Jun 2, 2017The D Factor
If you follow nutrition and public health news, you may have noticed that vitamin D is getting more attention of late, and with good reason. An estimated 75 percent of Americans are vitamin D deficient.
Although there is little concrete data on the deficiency rate among athletes, it’s safe to assume they’re not far away from the general population. The hazards of a chronic vitamin D shortage–including heightened stress fracture risk, decreased immune function, and elevated blood pressure–are especially troublesome for those who play sports, yet vitamin D remains largely ignored in sports nutrition planning.
An individual’s vitamin D level can best be determined by a simple blood test that measures 25-hydroxyvitamin D (25-(OH)D). The optimal level of serum 25-(OH)D is thought to be around 50 nanograms per milliliter (ng/mL), and research has demonstrated that a level below 32 ng/mL is inadequate for good health. In the U.S., a federal panel is evaluating vitamin D research to update the daily recommendation, which now stands at 400 international units (IU) per day. Many scientists believe 400 IU is far too low, arguing that a daily intake of approximately 1,700 IU is needed to raise 25-(OH)D concentration in the blood to a healthy level.
It should be every athlete’s goal to have a vitamin D level greater than 32 ng/mL. Time in the sun is part of the equation, but dietary intake should be emphasized as well.
The challenge is that only a few foods naturally contain vitamin D. Fish and fish liver oils are among the best sources–wild salmon, for instance, contains roughly 1,000 IUs per 3.5-ounce serving, and farm-raised salmon typically has around 250 IUs.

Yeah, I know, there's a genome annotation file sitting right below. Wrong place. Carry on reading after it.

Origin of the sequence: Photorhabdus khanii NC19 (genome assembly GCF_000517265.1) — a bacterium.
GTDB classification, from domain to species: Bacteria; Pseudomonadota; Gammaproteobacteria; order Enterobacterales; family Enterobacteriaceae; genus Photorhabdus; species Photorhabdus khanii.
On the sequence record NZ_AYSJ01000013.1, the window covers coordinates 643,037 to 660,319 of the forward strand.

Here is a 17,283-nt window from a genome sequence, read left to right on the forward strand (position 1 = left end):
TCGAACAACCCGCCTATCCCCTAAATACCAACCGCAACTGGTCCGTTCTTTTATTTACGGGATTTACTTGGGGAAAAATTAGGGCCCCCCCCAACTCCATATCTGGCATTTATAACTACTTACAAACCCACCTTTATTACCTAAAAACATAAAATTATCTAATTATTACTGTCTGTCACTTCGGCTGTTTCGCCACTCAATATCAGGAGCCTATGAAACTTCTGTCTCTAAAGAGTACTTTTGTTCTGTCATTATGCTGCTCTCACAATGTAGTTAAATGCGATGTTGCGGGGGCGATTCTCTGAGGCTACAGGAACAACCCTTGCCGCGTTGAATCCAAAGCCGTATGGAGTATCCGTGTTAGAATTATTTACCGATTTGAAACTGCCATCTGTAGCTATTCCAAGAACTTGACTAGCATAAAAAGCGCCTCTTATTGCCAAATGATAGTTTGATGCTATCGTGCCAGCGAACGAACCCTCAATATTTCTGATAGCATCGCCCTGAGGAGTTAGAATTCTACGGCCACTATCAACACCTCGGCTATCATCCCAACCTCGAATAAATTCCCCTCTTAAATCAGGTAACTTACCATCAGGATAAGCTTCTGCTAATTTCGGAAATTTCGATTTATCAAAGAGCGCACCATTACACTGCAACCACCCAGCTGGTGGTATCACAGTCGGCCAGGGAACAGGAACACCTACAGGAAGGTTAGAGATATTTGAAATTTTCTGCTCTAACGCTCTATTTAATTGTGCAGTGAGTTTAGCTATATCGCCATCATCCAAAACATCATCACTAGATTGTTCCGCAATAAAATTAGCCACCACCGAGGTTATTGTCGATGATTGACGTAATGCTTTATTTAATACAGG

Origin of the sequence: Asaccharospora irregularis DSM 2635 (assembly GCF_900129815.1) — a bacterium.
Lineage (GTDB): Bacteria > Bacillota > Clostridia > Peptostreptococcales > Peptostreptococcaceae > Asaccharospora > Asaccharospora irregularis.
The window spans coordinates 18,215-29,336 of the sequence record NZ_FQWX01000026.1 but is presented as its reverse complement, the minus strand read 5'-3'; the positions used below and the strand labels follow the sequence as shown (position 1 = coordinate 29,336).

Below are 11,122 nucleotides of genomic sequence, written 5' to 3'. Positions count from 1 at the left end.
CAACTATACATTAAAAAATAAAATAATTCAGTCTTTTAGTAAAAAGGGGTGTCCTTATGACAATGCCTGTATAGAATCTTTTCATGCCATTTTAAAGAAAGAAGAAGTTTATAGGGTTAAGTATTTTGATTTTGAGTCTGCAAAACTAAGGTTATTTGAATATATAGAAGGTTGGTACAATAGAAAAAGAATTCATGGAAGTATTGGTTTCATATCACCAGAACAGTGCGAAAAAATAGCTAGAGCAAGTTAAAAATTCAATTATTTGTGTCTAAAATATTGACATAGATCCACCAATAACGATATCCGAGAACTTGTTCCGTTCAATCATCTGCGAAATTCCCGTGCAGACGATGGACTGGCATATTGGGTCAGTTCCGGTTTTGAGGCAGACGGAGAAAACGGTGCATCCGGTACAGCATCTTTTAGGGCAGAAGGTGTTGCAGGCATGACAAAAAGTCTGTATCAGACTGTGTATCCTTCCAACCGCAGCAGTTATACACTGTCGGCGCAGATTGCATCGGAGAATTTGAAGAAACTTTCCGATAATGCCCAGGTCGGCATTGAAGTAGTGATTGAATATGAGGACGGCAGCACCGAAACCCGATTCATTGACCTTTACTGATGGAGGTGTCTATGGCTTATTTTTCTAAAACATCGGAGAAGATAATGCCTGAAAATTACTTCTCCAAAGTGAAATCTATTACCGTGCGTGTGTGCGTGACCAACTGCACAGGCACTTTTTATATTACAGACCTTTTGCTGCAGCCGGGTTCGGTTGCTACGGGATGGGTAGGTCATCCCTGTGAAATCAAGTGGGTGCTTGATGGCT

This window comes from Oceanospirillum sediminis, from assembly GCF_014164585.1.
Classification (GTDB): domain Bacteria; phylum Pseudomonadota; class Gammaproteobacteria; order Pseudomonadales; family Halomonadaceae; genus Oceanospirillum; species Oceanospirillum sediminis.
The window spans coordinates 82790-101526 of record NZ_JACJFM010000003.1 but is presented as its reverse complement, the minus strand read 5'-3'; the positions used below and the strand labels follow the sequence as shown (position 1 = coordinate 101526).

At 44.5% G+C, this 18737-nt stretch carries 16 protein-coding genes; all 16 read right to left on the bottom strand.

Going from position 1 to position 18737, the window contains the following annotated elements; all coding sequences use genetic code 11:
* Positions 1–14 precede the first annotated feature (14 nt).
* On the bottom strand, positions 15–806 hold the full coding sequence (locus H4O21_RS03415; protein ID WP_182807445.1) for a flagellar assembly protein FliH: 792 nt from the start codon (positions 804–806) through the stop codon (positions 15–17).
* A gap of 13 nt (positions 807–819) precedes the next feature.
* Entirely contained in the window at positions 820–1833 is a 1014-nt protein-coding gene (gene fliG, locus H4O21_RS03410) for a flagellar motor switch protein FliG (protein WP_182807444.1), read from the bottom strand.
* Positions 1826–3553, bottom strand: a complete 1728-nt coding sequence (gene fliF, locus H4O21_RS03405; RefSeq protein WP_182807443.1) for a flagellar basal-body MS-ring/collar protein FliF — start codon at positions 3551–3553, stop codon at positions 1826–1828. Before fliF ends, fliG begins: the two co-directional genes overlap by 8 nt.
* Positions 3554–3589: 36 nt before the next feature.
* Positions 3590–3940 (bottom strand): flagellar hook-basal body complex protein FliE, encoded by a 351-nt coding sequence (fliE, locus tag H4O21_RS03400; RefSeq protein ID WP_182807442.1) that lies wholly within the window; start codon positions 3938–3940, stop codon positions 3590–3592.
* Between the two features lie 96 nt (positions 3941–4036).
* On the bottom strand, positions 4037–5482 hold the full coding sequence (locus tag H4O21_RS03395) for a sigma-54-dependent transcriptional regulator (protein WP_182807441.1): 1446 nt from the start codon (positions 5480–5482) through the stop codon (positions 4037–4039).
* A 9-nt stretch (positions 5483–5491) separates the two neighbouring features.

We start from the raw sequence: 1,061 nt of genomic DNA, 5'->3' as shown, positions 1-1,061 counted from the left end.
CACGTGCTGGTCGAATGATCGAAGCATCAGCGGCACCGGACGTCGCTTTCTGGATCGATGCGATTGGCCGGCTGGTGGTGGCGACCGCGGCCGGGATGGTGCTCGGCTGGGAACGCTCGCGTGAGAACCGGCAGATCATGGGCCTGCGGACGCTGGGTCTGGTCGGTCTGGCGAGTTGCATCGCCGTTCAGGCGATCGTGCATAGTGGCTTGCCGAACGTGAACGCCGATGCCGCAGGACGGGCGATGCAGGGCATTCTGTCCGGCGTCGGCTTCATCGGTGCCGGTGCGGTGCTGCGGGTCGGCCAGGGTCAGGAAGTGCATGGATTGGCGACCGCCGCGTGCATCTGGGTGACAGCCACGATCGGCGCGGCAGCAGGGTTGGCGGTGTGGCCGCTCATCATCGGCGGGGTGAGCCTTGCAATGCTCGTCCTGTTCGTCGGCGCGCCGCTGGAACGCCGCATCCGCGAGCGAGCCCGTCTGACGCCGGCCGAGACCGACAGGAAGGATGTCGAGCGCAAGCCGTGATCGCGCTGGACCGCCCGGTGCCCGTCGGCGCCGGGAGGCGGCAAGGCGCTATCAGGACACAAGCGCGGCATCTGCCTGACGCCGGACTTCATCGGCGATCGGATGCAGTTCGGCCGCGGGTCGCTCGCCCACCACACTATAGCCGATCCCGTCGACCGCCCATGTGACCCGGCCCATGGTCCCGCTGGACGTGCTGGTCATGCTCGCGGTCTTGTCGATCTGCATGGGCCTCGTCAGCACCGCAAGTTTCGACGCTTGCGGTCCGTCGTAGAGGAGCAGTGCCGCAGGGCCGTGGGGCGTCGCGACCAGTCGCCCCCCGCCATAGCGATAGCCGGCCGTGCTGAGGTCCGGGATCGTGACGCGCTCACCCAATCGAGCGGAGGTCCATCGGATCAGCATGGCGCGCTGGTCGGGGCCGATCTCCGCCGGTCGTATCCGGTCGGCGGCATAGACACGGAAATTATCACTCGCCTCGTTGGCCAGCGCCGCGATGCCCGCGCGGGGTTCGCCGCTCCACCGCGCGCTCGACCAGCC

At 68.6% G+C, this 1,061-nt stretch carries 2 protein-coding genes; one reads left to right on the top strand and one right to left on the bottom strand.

Because of its scarcity in natural food, most vitamin D in the American diet comes from fortified foods. Almost all of the U.S. milk supply is fortified with 100 IU of vitamin D per cup, a practice that began in the 1930s to combat rickets. Other fortified foods include cereal, flour, some dairy products, and fruit juices (particularly those that are also calcium-fortified).
Unless someone frequently eats oily fish and consumes a lot of milk and other fortified foods and beverages, obtaining sufficient dietary vitamin D can be can difficult. Supplements are an easy and convenient solution in these cases: Both D2 and D3 are available in supplement form, and while either can be effective at raising serum 25-(OH)D levels, D3 appears to be more than three times as effective as D2.
Any time an athlete purchases a supplement, it’s important to check the label for banned or unsafe substances, and to choose a product that is certified for purity by an agency such as USP, NSF, or Informed-Choice. Dosing should be determined by an athlete’s serum 25-(OH)D test results. Research suggests that an intake of 1,700 to 2,000 IU per day is necessary to maintain a serum level over 32 ng/mL, though the figure varies based on body chemistry and other factors, such as time of year and climate (which determine exposure to sunlight). Follow-up blood testing after several months on a supplement can reveal whether an appropriate level has been achieved.
What can athletes expect once they resolve a vitamin D deficiency? One of the first observed benefits is often a stronger immune system, noticeable in the form of less frequent illness. This has two causes: First, the vitamin D receptor complex appears to control production of lymphocytes (a type of white blood cell). Second, researchers have found a link between vitamin D status and the release of antimicrobial peptides that attack the cell membranes of pathogens.
Recovery after workouts is another area where athletes often see improvement after augmenting their vitamin D supply. Intense exercise creates elevated levels of pro-inflammatory cytokines, which are linked to damage caused by overtraining. Vitamin D has been shown to reduce the production of these cytokines while increasing the production of anti-inflammatory cytokines. Thus, it’s possible that an adequate supply of vitamin D may speed recovery from intense training sessions.
There is limited research looking directly at vitamin D and athletic performance. Recent studies have found a link between vitamin D deficiency and loss of muscle strength in the elderly and in post-menarchal adolescent females, and one found that young women with the deficiency had increased fat infiltration into muscle tissue, but much more research is needed in this area. Still, the best available evidence suggests that athletes’ muscles may function better with a sufficient vitamin D supply in the body.